- Mr. Reutovs declined to provide evidence of bank wires between Kuetzal and Alborg Petrol. He also couldn’t provide any information at all about projects by AA development (who had borrowed over 3 million Euros) and Alpa Buve, a borrower in insolvency.
- It isn’t clear who really owns Kuetzal. A woman named Viktoria Gortsak is officially registered as Kuetzal’s owner, but the CEO failed to show any proof of communication with her. According to him, he mainly communicated with her husband Andrei, who seems to have some criminal history.
- And lastly, the CEO offered another meeting in Tallinn the next day with Ms. Gortsak, but that never took place.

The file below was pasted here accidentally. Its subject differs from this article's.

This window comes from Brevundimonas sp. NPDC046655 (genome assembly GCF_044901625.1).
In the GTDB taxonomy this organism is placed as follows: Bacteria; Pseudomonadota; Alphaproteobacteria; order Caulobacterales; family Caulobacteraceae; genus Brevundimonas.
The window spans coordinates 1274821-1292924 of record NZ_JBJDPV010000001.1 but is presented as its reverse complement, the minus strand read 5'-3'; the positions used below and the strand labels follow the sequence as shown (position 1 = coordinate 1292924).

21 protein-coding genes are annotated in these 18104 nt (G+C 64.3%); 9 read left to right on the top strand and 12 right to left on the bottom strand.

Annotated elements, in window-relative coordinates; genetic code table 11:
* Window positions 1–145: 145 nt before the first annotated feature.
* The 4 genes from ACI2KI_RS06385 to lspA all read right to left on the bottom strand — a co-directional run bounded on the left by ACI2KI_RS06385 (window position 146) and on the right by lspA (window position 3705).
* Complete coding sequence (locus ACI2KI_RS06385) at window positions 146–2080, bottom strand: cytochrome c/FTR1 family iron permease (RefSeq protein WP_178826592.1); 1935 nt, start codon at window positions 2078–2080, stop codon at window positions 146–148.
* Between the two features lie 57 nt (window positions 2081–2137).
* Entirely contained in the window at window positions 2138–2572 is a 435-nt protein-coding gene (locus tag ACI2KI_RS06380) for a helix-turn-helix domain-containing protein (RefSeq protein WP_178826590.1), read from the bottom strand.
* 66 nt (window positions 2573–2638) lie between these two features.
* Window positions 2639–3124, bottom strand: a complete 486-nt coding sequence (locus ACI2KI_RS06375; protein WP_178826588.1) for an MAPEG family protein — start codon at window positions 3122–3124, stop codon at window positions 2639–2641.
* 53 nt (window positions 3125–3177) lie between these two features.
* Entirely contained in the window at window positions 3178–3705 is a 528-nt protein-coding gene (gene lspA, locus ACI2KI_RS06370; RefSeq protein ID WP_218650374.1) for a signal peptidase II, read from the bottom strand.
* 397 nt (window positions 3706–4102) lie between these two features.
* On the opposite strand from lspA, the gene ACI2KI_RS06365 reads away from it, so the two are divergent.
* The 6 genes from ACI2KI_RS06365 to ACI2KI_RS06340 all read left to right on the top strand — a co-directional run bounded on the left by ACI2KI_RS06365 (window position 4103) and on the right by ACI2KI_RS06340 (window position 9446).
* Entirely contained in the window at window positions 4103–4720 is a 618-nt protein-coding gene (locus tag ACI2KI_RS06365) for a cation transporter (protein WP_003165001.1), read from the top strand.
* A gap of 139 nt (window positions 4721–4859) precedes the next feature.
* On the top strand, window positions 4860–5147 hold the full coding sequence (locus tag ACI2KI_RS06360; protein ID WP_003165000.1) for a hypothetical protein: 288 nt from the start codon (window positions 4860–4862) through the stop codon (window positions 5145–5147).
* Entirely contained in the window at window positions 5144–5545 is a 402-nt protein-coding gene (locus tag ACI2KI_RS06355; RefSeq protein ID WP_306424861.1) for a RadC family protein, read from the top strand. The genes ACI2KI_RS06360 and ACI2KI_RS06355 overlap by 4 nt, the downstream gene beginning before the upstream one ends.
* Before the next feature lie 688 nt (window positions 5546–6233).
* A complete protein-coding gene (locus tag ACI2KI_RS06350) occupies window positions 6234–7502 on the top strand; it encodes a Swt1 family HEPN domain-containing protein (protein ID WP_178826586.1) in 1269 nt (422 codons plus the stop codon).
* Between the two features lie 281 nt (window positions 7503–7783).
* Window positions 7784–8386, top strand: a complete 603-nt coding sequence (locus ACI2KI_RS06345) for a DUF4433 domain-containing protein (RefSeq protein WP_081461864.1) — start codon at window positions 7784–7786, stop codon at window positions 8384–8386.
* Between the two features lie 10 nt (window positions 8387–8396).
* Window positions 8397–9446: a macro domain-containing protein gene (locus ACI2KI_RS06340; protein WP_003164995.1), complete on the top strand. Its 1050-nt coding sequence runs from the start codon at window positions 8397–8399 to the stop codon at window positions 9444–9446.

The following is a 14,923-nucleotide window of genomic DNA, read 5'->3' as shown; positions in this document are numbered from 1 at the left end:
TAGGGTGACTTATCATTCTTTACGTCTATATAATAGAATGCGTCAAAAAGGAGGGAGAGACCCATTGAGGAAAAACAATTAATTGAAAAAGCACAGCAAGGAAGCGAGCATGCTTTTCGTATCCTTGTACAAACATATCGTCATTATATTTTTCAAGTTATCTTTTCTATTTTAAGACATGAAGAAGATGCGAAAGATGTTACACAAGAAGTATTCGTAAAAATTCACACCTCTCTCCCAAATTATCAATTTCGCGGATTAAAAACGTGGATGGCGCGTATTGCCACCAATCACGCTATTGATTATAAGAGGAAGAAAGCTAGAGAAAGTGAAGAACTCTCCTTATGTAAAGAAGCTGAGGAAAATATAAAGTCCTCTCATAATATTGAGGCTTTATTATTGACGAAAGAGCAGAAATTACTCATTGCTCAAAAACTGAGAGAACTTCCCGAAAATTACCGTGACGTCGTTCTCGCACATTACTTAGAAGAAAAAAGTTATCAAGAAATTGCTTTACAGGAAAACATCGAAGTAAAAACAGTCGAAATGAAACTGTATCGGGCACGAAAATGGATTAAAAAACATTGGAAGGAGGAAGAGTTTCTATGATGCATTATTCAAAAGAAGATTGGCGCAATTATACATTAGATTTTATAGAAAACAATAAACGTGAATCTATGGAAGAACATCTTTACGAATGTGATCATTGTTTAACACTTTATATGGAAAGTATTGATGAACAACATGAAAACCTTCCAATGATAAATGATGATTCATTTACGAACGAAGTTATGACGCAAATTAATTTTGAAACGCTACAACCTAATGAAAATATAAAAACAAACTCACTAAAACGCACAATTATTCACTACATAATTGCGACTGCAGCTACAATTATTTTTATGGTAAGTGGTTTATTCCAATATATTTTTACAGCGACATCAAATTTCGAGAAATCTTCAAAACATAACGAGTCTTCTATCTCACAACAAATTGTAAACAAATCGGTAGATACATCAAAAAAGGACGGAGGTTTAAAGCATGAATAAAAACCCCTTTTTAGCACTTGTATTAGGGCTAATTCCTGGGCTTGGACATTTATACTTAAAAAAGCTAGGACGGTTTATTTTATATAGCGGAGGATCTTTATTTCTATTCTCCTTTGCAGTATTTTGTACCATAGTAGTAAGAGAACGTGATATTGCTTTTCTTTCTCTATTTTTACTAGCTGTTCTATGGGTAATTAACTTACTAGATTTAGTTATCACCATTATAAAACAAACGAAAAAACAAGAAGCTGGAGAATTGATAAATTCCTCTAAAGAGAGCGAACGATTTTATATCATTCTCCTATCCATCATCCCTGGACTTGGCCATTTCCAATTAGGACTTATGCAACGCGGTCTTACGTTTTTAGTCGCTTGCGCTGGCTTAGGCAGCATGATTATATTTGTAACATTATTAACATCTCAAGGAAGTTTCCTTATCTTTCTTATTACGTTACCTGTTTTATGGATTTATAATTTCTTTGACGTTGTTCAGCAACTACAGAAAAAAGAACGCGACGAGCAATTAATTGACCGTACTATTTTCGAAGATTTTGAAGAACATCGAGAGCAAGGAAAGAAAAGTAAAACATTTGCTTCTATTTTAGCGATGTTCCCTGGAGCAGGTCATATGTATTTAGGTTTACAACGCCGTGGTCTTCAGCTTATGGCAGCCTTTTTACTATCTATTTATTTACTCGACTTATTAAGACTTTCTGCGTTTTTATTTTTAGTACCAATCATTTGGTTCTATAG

You can read the full story here on ExploreP2P.
I don’t know how you feel, but I was really shocked after reading all of this.
Conclusion – What Now?
After these two articles were published, understandably a lot of people sent a buyback request for all of their investments on Kuetzal. If I was an investor, I would definitely do the same after finding out about all of this.
Some people already reported getting some money back before the holidays, others said that the Kuetzal support told them it would take between 2-3 weeks.
To anyone that invested on Kuetzal, I’m keeping my fingers crossed for you. I really hope the situation will end well and that you get your money back.
We Need To Learn From This
Even though I was lucky enough not to be affected as they weren’t part of my portfolio, this whole debacle definitely made me more cautious. Ever since then, I’ve been taking a closer look at the loans I’m investing in on other less transparent business loan platforms as well.